and the amino's are absorbed at just the right rate for your body's
needs. In "Exercise Physiology; Energy Nutrition and Human
Performance," authors Katch and McArdle state that "Amino
acid supplementation in any form has not been shown by adequate
experimental design and methodology to increase muscle mass or
significantly improve muscular strength, power, or endurance."
consuming predigested protein when you are seeking fat loss is
not necessarily advantageous because it shortchanges you of the
thermic effects of real food. Whole foods have a major advantage
over protein supplements; they stimulate the metabolism more.
This is known as the "thermic effect of food." Protein
has the highest thermic effect of any food. Including a whole
protein food with every meal can speed up your metabolic rate
as much as 30% because of the energy necessary to digest, process,
and absorb it. This means that out of 100 calories of a protein
food such as chicken breast, the net amount of calories left over
after processing it is 70. In this respect, the fact that protein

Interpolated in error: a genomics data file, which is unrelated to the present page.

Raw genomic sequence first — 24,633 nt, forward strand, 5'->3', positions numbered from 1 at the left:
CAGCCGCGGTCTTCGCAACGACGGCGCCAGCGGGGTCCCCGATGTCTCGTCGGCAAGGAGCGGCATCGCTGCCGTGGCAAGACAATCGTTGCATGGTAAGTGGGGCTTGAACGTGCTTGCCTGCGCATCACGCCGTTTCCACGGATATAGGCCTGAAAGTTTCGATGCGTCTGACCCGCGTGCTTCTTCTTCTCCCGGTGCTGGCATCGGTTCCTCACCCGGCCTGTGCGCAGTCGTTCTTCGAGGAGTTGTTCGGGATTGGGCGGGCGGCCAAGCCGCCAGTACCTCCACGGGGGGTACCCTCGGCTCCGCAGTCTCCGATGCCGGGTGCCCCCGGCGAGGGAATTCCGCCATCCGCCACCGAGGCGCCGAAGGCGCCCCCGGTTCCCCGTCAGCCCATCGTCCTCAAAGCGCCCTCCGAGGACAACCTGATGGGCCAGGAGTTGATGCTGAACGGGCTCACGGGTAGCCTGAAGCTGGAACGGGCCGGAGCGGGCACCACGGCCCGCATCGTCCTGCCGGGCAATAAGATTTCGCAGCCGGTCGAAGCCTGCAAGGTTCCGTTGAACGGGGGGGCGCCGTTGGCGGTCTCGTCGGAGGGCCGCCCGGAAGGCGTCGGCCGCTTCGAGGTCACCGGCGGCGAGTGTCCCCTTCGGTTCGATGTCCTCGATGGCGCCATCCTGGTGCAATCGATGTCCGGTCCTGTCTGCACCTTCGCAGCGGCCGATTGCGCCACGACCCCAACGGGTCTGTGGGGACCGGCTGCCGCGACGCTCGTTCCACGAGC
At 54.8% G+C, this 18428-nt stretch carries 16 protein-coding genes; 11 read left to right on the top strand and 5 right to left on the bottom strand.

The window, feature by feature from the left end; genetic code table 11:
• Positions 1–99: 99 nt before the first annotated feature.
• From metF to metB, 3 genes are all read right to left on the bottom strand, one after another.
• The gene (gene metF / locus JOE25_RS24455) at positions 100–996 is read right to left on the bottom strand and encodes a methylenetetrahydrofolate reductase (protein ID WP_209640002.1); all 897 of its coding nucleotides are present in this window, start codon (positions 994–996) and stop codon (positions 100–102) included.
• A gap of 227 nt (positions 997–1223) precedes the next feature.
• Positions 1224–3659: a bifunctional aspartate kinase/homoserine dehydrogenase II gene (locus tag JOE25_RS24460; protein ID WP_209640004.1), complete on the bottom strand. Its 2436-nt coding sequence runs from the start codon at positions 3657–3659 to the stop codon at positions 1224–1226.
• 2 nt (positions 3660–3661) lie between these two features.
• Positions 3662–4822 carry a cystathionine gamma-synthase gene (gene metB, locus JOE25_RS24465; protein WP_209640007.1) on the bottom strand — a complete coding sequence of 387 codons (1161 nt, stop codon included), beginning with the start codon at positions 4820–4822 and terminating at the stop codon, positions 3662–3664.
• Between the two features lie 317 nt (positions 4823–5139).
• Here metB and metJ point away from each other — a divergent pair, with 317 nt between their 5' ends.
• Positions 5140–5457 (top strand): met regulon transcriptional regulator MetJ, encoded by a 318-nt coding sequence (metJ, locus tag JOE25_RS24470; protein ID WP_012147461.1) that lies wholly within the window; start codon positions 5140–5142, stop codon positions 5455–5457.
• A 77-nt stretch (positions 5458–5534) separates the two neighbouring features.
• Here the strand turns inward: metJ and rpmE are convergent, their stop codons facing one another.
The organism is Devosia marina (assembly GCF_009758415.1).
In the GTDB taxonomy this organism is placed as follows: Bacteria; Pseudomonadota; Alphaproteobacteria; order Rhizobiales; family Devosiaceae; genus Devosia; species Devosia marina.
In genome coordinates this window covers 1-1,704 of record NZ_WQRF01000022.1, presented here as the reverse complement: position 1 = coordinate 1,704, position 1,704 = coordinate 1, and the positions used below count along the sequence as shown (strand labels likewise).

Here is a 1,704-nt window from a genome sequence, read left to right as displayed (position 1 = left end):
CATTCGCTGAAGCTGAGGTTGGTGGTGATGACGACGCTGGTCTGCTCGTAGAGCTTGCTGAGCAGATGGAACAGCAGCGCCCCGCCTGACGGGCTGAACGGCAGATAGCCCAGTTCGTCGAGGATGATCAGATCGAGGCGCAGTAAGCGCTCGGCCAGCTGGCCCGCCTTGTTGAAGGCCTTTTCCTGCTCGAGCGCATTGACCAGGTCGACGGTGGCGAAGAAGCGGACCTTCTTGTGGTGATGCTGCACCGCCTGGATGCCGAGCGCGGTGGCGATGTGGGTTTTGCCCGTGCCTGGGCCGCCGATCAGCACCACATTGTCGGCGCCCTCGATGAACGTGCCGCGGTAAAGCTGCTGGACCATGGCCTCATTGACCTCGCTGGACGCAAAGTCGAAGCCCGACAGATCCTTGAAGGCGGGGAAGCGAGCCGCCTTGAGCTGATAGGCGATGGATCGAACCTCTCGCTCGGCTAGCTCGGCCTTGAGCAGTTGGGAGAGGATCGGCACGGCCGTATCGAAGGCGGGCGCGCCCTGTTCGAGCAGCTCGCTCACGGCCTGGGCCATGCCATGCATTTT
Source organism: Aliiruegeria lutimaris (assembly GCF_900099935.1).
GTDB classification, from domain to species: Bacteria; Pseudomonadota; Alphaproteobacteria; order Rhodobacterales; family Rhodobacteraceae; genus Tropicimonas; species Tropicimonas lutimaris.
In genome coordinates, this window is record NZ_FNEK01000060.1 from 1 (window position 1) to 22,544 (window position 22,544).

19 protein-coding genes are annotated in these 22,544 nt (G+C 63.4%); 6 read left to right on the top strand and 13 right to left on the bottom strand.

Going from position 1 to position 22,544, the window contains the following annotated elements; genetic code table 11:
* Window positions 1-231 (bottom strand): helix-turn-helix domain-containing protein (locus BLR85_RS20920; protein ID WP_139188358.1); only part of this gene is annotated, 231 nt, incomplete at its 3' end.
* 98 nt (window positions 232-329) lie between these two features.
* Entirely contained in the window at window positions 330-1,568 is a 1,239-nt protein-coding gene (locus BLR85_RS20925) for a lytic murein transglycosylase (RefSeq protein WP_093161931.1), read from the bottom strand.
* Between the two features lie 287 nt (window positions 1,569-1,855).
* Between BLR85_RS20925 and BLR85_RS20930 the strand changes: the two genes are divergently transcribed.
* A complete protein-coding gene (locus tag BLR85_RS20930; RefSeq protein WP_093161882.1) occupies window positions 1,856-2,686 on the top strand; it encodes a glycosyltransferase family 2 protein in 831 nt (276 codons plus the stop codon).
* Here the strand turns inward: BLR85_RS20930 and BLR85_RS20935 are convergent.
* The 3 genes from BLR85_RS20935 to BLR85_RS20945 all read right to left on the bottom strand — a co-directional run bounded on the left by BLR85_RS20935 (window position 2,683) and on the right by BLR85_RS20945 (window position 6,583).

foods digest slower than amino acid tablets is actually an advantage.
A final argument
against amino acid supplements is the cost. Amino's are simply
not cost effective. If you dont believe it, pick up a bottle
and do the math yourself. One popular brand of "free form
and peptide bonded amino acids" contains 150 1000mg. tablets
per bottle and costs $19.95. 1000 mg. of amino acids equals 1
gram of protein, so the entire bottle contains 150 grams of protein.
$19.95 divided by 150 grams is 13.3 cents per gram. Let's compare
that to chicken breast. I can buy chicken breast from my local
supermarket for $2.99 a pound. According to Corinne Netzers
"Complete Book of Food Counts," there are 8.8 grams
of protein in each ounce of chicken, so one pound of chicken (16
oz) has about 140 grams of protein. $2.99 divided by 140 grams